This month, Giles Alderson spoke to John C. Lyons & Dorota Swies – co-directors of the fracking horror story Unearth about how they started making their indie films.

Starting Out

Dorota and John started working together after college. They didn’t have filmmaking experience and didn’t have connections in the film industry. “So we had to start from zero and just bought our own portfolio or experience to be able to move to larger projects.”

They helped on other films, doing camera work, etc, in order to practice and they also made shorts and a couple of zero budget features. 

Unearth was initially a low-budget Kickstarter “and it was just because 275 people across the world contributed to that Kickstarter, and we got 150% of our goal that we were like maybe this is the one that we should try and raise more money for. Let’s use this Kickstarter to do a proof of concept and let’s see if we can attract more talent and a professional cast and crew. And that’s how we took that next step.”

Their First Feature Films

We had purchased our DVX 100 for a short called Hunting Camp. We did two shorts –  Hunting Camp and BOGO. Those were building us up, getting us used to the camera and the workflow.”

Schism was a personal project because John’s father was suffering from Alzheimer’s and Dementia and they wanted to show the story “from the point of view of the afflicted.”

This required them to “show the experience, getting into the headspace of the person with the disease. And this was a challenging shoot because we could not build a long-term care facility on a zero budget. So we had to find an assisted living facility that would allow us to film and we had to get permission from the families of all the residents to be able to film there. We blurred the lines between documentary and fictional narrative” because families would agree for their loved ones to be extras in the film.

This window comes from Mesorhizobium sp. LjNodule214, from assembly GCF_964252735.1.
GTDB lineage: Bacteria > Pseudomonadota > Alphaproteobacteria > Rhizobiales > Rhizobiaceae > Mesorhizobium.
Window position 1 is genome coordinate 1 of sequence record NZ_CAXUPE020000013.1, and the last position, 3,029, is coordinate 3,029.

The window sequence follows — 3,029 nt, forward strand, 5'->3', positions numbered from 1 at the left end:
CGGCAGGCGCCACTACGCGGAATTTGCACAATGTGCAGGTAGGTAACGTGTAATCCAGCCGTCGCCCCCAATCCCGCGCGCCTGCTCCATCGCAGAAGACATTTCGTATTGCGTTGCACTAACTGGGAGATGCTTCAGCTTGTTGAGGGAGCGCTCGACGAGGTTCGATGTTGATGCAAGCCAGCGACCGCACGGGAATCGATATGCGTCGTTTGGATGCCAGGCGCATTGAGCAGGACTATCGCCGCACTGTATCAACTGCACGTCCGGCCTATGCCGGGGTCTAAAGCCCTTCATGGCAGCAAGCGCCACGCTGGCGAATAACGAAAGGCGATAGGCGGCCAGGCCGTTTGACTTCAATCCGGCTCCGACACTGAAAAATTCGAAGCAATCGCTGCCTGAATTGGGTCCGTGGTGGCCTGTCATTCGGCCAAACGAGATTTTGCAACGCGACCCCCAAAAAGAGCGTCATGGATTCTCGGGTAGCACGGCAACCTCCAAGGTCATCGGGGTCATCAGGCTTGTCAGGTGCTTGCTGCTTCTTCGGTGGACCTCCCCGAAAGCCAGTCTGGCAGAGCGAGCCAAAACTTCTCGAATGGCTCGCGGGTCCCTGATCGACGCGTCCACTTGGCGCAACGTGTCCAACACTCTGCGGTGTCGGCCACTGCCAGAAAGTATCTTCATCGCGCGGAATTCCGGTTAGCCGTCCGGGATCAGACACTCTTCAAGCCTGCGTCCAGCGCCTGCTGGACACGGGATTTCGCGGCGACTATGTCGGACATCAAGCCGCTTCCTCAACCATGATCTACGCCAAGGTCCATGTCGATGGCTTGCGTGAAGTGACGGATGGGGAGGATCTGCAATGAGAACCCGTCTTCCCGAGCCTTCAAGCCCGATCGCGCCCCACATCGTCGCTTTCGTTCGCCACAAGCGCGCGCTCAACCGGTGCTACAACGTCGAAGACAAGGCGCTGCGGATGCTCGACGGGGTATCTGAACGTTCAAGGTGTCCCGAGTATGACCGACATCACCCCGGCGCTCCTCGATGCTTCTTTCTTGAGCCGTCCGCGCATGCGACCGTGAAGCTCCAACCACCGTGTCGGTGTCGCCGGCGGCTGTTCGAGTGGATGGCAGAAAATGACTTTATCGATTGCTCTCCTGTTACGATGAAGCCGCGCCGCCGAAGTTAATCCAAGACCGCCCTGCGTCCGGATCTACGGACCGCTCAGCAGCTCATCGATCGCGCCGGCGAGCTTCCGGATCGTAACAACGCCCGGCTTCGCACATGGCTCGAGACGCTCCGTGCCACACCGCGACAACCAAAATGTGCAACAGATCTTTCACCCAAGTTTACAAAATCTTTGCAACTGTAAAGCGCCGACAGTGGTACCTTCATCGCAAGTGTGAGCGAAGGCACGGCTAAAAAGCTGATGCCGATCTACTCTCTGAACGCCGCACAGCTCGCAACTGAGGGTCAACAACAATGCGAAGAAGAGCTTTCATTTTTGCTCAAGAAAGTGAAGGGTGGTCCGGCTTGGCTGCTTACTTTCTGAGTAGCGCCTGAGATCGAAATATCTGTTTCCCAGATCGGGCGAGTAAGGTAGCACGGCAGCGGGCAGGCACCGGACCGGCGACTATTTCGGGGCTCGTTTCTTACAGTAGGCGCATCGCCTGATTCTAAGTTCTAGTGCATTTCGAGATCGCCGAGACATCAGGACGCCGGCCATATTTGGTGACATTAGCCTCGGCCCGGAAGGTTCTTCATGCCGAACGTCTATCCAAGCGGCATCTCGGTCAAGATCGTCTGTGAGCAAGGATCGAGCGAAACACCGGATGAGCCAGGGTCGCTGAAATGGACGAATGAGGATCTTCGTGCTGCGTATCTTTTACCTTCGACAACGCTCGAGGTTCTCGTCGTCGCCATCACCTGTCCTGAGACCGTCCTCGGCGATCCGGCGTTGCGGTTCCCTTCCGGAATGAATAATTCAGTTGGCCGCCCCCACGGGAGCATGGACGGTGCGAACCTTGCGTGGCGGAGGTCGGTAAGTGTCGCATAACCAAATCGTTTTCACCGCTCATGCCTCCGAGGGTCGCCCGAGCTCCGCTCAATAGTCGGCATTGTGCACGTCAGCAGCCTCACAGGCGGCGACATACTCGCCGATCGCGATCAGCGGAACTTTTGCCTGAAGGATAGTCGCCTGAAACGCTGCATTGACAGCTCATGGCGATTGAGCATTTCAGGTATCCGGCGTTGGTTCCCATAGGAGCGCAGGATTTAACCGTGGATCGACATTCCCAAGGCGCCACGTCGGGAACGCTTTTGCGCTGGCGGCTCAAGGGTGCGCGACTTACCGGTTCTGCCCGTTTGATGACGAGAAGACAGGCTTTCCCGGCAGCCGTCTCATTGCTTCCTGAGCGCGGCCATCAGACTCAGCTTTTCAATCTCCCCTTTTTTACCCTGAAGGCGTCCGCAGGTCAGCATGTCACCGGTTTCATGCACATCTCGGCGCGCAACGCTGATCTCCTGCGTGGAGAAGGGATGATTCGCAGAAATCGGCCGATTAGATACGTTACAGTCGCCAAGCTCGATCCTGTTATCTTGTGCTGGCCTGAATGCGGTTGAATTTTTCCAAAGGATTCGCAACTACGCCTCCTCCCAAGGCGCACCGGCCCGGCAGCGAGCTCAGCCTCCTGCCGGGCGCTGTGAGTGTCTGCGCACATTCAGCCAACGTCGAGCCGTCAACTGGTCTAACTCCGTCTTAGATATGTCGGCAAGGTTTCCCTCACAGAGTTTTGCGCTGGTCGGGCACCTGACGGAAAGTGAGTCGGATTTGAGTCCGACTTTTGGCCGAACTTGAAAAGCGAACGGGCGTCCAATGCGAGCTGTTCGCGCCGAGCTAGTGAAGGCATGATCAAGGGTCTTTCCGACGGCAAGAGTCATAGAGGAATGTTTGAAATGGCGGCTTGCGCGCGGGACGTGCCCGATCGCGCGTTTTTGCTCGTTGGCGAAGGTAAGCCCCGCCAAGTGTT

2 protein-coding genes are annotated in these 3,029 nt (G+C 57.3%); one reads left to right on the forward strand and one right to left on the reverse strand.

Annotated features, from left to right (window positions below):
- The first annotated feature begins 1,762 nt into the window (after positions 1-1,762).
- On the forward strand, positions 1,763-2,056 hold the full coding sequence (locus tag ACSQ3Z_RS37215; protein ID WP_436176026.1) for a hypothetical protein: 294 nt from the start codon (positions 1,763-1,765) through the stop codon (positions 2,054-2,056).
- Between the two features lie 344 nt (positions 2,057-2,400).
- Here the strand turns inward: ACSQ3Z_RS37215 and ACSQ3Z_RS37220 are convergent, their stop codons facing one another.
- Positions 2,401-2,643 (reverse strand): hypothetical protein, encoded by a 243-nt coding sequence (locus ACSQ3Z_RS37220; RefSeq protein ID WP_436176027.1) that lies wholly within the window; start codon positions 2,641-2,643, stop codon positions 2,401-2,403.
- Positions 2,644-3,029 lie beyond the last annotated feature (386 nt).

“We filmed for 55 days over the course of a year when actors and crew were available.” They had a crew of 6 – John, Dorota, boom and lighting, and hair and make-up.

For There Are No Goodbyes, John said that Dorota had challenged him to write “something a bit beyond.” They had heard a story about two young people meeting and falling in love, so it was different from Schism but was still a zero budget film, with an opportunity to learn.

For this film, they were the crew. “We were operating the camera, running sound ourselves, and it was very intimate. It was a very small production.” The film was shot in the middle of nowhere, on film – because they weren’t able to buy or rent digital film equipment, and there weren’t many people around who wanted to make movies or get filmmaking experience.

“Looking at it on paper, There are No Goodbyes probably should have been our first feature because it was just the two of us just using 90% natural lighting, the scheduling was tighter and we were shooting with the locations and accessories that we had, and building the project around that.”

What did they learn from the two films?

John laughed, saying “this is no disrespect to anybody that worked with us, you have to be a certain level of crazy to work on films and sacrifice so much time and effort that really no one quite understands until they’re there on set. 

What we learned is that no one’s going to love your baby as much as you, even if you’re paying them. And it’s only really going to make it as far as you have that stamina and as far as your shoulders can hold that burden. You’ve got to drag it across the finish line.”

Dorota agreed, adding that “you need to be really desperate and determined to have that finish line in mind, and understand that working with different people requires you to be more flexible and understand people and their characters.”


Dorota had already been doing the work of a co-director for years, when one of the producers suggested the idea to them. Besides the credits, and giving her more of ‘a voice’ on set, Dorota’s opinion was important as Unearth is a “female centric drama.”

John said that it was important, as a writer, for him to be able to polish the script and make sure that he “wasn’t that guy writing all these female voices and potentially getting it wrong.”

To find out more about how they made their film, why they used Kickstarter, and more of their filmmaking advice, listen here.

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